ActionJuly 25, 2018
Pregnancy, Birth, Parenting
A few years ago, my daughter told me about a dream involving a giant bag of Doritos. The crinkles in the package had formed a sort of ladder, and she had climbed them to reach the giant chips inside. “It was such a good dream, Mom,” she told me.
The Doritos dream is just one of the countless parent-child memories that I have experienced in the middle of the night. Since she was an infant, my daughter, now in the third grade, has shared my bed and my sleep. I certainly never expected to be a “co-sleeping” parent, but sharing a bed was simply easier when she was a baby still breast-feeding, and getting her out of the bed as she got older has been next to impossible.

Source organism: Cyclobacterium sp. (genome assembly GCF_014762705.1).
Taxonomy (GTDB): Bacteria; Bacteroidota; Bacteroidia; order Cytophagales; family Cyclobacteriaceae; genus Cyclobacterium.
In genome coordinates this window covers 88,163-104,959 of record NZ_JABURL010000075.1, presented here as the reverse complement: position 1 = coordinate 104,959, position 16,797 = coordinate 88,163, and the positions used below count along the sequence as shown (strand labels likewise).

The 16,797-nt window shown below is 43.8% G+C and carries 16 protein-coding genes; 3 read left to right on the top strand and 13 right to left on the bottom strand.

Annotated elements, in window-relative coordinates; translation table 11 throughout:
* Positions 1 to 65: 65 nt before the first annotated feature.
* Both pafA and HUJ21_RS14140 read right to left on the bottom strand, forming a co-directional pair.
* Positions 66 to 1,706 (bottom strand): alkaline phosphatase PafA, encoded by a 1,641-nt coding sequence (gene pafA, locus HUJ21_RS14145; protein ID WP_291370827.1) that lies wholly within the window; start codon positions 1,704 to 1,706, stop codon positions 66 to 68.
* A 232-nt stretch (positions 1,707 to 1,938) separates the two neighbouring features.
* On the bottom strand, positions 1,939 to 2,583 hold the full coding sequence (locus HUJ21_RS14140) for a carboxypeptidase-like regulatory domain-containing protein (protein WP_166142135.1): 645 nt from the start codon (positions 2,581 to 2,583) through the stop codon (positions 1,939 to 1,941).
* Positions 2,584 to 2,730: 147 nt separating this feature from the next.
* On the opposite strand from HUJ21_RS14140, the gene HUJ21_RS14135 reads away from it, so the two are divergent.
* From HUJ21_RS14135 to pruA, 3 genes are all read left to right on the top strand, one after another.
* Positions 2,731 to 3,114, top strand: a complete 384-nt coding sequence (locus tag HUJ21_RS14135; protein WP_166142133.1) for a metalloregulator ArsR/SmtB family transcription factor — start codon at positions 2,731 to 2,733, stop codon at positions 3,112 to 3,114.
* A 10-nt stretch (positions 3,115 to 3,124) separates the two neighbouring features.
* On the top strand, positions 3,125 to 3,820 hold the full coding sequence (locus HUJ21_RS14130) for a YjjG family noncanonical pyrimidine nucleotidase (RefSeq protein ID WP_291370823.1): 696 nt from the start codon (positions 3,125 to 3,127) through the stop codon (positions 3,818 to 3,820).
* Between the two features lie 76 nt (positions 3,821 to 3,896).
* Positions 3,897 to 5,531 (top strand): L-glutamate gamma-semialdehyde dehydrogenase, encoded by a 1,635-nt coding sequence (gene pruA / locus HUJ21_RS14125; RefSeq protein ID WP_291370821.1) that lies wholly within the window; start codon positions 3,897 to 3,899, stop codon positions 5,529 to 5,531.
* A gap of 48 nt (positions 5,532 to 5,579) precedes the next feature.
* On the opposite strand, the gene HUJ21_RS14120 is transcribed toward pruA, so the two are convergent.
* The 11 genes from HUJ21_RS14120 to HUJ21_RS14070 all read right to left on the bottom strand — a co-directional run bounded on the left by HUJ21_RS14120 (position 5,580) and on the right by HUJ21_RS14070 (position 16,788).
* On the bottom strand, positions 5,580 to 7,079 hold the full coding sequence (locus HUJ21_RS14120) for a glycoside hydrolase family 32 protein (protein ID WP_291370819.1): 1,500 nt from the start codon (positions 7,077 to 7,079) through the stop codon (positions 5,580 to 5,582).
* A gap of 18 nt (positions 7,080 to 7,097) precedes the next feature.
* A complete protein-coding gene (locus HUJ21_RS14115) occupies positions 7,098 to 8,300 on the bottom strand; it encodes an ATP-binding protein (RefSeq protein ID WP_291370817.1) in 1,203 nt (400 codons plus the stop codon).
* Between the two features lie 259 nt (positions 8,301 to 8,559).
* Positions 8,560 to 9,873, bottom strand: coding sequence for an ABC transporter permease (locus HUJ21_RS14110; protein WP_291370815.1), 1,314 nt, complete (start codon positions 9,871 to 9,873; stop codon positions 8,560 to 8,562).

In most of the world, sleeping next to your child is a necessity: families of limited means live in cramped quarters. But in the affluent West, the practice is widely frowned on, not just by grandparents and friends, but by the medical community at large.